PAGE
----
Christian telecom mogul Naguib Sawiris was scheduled to appear in court tomorrow after being charged for “blasphemy and insulting Islam” on Monday for reposting a cartoon of a bearded Mickey Mouse and a veiled Minnie Mouse on Twitter.
Sawiris’ lawyer wrote in a press statement on Thursday that Cairo’s District Attorney has yet to set a trial date, according to the Egyptian daily Al-Ahram.
Among the group of Islamist lawyers who filed the lawsuit against Sawiris was Mamdouh Ismail, a former member of Islamic Jihad who has been known to represent accused terrorists and was himself arrested for complicity with al-Qaeda.
The Muslim Brotherhood, who is set to win more than forty percent of the votes in Egypt’s parliamentary elections, joined the ultraconservative Salafists in backing Ismail’s lawsuit and led a nationwide campaign to boycott products and services offered by Sawiris’ companies. Many Egyptian Christians and liberals believe Islamists rallied the nationwide outcry to discredit Sawiris and his secular Free Egyptians Party.
“Sawiris is one of the biggest supporters of the Egyptian liberal parties,” Wagih Yacoub, a Coptic human rights activist, told ICC. “What the Islamists are trying to do is break him down. They are trying to scare him. This type of news will hurt him in Egypt. The [Muslim] Brotherhood is among those behind the war on Sawiris.”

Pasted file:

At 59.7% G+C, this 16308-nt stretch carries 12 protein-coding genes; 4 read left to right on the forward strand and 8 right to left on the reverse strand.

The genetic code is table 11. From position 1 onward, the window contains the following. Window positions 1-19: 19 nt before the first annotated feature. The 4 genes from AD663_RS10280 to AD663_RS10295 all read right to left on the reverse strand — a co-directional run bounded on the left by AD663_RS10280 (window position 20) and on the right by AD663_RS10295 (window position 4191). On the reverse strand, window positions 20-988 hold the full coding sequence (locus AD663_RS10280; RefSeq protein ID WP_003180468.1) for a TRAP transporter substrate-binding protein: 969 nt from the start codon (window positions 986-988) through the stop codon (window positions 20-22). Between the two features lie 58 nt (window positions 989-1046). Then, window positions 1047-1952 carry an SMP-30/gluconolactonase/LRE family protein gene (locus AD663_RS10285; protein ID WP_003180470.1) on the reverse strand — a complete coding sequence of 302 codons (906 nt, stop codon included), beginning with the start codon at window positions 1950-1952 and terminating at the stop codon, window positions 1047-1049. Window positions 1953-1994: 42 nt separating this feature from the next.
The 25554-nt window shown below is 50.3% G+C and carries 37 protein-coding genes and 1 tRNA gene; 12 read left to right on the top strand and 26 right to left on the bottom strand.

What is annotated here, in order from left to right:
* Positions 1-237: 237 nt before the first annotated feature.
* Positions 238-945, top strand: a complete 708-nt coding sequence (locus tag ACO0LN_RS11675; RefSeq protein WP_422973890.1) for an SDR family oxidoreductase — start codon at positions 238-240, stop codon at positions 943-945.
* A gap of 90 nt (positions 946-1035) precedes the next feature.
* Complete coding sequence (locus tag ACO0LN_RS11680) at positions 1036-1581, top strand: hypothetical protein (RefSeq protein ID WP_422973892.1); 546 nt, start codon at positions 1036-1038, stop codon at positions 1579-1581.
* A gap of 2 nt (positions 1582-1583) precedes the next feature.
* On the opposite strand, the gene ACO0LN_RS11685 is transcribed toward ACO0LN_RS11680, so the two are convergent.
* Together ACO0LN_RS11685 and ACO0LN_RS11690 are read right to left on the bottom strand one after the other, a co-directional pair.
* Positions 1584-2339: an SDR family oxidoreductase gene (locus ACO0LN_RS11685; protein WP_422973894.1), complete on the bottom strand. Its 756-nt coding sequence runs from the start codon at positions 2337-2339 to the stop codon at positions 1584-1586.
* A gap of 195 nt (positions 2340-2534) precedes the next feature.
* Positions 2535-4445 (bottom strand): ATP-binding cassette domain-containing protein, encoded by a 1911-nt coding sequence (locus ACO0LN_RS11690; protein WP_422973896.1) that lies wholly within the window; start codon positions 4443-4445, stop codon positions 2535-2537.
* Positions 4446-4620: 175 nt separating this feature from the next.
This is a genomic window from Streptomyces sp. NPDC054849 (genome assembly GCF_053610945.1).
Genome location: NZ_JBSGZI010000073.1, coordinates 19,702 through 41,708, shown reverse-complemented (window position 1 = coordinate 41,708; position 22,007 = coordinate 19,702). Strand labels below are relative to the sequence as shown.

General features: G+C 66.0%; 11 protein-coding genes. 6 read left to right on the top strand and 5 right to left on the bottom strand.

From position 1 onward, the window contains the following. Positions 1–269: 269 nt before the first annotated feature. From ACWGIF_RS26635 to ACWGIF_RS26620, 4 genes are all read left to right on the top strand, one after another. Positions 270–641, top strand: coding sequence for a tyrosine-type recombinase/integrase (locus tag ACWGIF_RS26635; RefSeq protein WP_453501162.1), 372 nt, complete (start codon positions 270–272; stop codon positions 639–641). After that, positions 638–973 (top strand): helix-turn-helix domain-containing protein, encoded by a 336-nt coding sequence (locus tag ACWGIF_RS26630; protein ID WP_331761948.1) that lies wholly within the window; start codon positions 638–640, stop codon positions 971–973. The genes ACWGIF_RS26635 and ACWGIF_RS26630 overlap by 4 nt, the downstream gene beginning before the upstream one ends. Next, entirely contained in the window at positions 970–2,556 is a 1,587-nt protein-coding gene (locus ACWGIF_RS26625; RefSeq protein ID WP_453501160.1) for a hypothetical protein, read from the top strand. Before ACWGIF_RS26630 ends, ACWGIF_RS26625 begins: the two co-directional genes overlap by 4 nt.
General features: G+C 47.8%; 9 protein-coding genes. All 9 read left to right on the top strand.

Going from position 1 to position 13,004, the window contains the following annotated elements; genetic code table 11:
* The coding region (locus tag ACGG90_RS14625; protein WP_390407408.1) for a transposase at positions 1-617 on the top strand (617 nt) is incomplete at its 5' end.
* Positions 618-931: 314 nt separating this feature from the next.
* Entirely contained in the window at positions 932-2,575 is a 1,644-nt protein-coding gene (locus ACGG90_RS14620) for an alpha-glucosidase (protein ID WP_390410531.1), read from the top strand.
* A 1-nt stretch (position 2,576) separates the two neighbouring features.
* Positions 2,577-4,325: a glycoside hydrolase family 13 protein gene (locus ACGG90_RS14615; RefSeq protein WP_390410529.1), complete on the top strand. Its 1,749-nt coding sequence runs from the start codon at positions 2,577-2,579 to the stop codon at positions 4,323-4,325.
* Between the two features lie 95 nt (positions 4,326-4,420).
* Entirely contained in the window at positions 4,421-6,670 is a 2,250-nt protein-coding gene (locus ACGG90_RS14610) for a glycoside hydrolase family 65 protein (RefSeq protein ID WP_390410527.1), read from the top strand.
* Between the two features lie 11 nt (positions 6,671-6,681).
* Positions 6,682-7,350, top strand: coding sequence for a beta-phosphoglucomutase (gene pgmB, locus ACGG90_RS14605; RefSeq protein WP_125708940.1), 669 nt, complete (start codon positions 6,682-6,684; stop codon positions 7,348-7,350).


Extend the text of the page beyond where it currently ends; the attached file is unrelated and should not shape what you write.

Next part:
In response to the heated reaction, Sawiris later tweeted, “I apologise for those who don’t take this as a joke, I just thought it was a funny picture; no disrespect meant. I am sorry.”
Sawiris is a champion of secularism and has publicly opposed the rise of Islamic fundamentalism and the prospect that Islamists will draft a new constitution influenced by Sharia law. Sawiris’ Free Egyptian Party, in alliance with secular political parties known as the Egyptian bloc, is expected to win nine percent of seats in Egypt’s lower house of parliament.
“The Muslim Brotherhood has made efforts in recent months to tone down extremist rhetoric in order to reassure Egyptian liberals and Christians, as well as western nations, who fear that the Brotherhood’s ideology and agenda is not consistent with democratic principles and human rights,” said Aidan Clay, with International Christian Concern.
“However, the Brotherhood’s support for Mamdouh Ismail, the Salafists, and other radicals in condemning Naguib Sawiris is one more example that any attempt made by the Brotherhood to appear moderate is merely a façade. Sadly, the voices of Egypt’s secular-minded youth who ignited the country’s revolution have not been heeded as Islamists rise to power and stomp on the very freedoms many revolutionaries had fought so dearly to defend.” — International Christian Concern